Film use is on a roll. This year and next year film production and more importantly processing is enjoying something of a resurgence and there are a number of reasons for it
Words Julian Mitchell
A lot of the studios are shooting film in the UK at the moment and that is being driven by a couple of things mainly. One is that studio space in the UK is very good. There has been the extension to Pinewood, Pinewood Studio Wales, plus Warner Bros acquiring Leavesden Studios and extending it. But it’s also been driven by tax incentives, as Antonio Rasura from Kodak explains. “There is no tax incentive in place in Los Angeles, whereas in the UK if you go through the process of the cultural test there is a film tax-relief system in place which can be applied to up to 25% of the spend. You could also argue that the recent Brexit announcement
and the pound’s slide again the
dollar has made it even more attractive for dollar-based productions being put together.
“The other less significant thing is that British directors are pushing a lot of the films productions, like Kenneth Branagh and Murder on the Orient Express. So it’s looking good. The percentage of movies being shot on film has also risen from around 2014.”
But why is this happening and can it be called a resurgence? Antonio thinks that Kodak, now out of the bankruptcy process, is much healthier, leaner and looking to expand its services. “Back in 2010 to 2012 there was a lot of speculation whether Kodak would even re-emerge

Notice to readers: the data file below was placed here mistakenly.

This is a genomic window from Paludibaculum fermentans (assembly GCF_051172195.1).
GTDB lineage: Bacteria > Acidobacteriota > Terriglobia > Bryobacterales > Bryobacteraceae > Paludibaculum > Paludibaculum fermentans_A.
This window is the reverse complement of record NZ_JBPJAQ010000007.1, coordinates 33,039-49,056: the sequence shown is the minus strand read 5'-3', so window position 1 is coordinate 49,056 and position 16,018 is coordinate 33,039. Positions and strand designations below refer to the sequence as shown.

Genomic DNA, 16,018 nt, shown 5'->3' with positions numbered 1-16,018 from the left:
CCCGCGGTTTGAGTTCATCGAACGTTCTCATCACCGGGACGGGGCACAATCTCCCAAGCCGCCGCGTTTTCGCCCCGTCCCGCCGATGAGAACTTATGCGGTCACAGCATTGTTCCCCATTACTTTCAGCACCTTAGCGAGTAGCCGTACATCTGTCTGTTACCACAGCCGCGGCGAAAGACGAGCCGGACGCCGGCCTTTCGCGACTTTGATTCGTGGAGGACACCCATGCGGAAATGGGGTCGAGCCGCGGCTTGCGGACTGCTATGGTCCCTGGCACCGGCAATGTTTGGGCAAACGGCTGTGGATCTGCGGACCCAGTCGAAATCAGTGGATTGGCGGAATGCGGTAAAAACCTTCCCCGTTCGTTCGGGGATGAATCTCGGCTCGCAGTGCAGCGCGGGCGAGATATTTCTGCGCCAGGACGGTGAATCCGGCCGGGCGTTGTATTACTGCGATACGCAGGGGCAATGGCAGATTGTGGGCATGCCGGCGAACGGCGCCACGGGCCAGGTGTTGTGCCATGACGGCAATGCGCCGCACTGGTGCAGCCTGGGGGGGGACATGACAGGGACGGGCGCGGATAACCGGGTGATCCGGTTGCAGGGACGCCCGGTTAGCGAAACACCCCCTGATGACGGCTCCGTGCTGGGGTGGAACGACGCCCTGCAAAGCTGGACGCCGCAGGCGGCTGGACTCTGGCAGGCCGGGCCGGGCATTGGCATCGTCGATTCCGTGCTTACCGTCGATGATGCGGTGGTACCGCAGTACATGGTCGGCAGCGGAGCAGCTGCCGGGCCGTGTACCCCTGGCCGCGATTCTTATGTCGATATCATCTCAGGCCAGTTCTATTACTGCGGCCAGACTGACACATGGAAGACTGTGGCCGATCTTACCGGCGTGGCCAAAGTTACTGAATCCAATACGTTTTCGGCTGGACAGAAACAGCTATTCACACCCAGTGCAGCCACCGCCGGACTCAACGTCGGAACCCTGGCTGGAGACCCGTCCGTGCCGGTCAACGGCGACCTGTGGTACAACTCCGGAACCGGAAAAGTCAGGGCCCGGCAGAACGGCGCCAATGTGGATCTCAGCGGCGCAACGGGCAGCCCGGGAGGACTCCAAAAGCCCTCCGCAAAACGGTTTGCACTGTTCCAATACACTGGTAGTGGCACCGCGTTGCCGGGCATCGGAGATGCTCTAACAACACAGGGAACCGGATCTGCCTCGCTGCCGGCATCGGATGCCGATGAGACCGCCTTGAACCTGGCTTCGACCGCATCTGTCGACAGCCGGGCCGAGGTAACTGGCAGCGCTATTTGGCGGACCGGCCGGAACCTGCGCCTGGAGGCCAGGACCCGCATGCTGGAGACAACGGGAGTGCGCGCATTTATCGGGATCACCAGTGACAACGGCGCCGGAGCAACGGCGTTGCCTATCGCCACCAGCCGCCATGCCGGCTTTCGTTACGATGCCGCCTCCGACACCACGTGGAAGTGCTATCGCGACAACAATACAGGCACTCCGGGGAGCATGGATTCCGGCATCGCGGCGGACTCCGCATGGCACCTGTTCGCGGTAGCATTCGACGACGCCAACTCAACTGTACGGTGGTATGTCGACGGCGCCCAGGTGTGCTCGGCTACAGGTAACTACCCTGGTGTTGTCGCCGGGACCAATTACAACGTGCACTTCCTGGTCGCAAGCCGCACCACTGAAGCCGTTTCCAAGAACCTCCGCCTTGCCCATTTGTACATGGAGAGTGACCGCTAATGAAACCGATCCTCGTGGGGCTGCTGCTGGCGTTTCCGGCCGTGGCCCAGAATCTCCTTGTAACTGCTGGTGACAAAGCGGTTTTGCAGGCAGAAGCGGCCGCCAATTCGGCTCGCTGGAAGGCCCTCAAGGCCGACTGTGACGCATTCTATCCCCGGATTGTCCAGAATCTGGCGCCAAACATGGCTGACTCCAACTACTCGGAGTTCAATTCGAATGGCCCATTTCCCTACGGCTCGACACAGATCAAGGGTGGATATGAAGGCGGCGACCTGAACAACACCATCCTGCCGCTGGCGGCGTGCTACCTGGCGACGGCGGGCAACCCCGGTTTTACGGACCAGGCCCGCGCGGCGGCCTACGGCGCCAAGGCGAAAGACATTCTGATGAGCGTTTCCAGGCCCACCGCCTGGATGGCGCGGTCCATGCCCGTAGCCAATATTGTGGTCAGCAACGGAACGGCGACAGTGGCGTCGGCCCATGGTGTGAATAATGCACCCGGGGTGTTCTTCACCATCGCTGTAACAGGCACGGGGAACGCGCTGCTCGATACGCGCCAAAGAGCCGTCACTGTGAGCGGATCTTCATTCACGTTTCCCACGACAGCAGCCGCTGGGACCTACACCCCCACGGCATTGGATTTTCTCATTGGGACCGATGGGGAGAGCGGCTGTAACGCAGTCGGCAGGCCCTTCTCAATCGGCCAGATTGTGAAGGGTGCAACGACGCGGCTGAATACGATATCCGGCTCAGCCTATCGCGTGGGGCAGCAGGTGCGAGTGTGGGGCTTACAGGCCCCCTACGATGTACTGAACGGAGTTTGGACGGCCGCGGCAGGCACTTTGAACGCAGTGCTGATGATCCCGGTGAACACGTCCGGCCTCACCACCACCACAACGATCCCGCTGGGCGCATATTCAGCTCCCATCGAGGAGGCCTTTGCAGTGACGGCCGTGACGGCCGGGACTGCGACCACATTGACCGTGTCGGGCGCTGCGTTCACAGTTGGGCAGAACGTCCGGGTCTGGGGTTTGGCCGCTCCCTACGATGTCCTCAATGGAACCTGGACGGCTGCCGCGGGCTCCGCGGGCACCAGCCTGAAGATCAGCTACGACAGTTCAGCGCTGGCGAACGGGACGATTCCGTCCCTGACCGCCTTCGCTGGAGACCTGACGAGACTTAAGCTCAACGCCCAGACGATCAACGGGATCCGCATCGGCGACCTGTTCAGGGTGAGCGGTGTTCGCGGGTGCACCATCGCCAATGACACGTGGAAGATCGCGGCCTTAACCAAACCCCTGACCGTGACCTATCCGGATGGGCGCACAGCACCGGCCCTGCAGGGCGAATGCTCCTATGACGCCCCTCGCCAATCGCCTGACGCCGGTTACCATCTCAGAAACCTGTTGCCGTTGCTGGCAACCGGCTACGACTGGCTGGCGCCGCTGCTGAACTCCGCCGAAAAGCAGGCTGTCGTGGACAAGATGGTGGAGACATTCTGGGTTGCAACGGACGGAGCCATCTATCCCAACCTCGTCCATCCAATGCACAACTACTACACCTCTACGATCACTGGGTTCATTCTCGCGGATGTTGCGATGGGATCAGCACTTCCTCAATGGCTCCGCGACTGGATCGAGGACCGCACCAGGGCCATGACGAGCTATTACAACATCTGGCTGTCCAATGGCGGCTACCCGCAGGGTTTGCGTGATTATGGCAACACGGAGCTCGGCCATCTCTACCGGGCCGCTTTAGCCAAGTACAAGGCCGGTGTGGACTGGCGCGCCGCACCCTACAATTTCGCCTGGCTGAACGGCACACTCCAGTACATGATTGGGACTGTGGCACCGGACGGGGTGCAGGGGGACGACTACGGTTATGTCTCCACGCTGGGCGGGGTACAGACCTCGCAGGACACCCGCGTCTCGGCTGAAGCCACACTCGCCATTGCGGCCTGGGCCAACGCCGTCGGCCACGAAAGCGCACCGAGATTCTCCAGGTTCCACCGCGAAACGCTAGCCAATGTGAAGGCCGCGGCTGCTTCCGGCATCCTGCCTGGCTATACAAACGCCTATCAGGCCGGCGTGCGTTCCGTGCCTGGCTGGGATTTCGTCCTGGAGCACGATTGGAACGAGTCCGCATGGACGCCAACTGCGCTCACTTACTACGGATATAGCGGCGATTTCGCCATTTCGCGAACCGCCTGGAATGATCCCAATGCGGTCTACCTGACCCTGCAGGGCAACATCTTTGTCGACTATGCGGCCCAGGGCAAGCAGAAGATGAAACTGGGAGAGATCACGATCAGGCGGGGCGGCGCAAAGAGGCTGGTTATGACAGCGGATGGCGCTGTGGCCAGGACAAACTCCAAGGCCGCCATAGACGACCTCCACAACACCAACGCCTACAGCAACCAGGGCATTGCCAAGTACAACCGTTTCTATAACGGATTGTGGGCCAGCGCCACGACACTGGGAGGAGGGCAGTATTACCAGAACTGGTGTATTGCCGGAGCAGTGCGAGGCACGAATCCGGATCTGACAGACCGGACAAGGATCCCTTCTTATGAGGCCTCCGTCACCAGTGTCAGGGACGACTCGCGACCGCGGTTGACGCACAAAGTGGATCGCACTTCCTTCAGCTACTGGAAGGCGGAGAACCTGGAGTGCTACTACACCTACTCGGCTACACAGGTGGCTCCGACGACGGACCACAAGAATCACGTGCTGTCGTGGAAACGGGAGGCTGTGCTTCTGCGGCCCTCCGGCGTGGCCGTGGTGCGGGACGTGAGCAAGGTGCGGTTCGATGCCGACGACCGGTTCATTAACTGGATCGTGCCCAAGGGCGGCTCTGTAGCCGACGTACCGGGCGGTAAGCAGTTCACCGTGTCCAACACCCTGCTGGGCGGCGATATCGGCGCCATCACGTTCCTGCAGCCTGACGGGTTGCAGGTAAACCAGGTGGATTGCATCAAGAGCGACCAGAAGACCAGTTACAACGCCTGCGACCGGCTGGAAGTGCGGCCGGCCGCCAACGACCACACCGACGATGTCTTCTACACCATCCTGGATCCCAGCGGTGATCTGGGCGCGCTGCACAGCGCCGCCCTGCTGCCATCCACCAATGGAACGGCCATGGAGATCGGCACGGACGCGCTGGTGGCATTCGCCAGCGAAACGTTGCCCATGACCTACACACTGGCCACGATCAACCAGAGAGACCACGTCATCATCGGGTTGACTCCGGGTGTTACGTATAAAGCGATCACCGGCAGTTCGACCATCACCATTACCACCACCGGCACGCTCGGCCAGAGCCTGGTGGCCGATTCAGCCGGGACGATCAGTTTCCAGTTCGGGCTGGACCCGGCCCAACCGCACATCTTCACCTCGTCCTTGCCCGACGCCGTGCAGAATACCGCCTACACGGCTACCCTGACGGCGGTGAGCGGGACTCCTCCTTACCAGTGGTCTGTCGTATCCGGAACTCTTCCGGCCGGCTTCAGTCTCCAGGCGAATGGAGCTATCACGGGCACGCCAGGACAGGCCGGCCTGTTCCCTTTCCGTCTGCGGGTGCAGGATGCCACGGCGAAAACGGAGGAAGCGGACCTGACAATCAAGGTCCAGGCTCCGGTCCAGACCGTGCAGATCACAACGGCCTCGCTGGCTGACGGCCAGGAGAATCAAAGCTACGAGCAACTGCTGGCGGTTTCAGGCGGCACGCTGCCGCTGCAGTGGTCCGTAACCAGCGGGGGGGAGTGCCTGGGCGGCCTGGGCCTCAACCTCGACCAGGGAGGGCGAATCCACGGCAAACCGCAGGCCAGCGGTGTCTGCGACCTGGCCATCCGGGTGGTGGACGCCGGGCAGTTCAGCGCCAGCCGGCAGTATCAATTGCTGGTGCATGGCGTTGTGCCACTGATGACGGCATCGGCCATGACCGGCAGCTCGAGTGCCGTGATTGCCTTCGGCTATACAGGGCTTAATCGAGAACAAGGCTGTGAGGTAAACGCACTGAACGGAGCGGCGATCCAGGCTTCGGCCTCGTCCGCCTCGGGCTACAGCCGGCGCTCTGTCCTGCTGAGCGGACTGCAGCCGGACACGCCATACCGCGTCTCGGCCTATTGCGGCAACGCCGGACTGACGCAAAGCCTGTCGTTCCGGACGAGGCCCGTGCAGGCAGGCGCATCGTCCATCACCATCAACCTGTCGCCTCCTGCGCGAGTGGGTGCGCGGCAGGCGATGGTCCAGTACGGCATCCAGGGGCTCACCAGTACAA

with film being part of our portfolio of products. Would we still supply it and what would we supply? That speculation has died down. We’re not going to see film take over from digital cinematography, we’re rapidly increasing from HD to 2K, 4K and in some cases 8K.”
The film distribution business is now over and that represented the biggest share of Kodak’s profits; so where are the growth areas? “Digital cinema is fully grounded so that market’s gone. However what we’re conscious of and what we’re working towards is a number of theatres that have said that they are getting an increasing interest in a ‘film on film’ experience – films that were shot on film to then be projected on film. It’s niche, but we are seeing that.That’s what we do – we produce film. Whether it’s for distribution purposes orfilm for capture purposes, it’s all good for us.”
This is of course all common knowledge and part of the inevitable change to digital media but Kodak has made some interesting announcements recently including the buy-out of one of the only film processing labs left, the boutique idailies. Antonio maps out Kodak’s thinking. “The lab business is a volume-based business, you need significant volume as the related revenue returns are fairly low. With the big distribution labs moving out of the space like Technicolor and Deluxe and a number of bigger labs in France, this left a number of smaller boutique front-end labs. We’re talking camera film only processing so nowhere near the volume of print film.”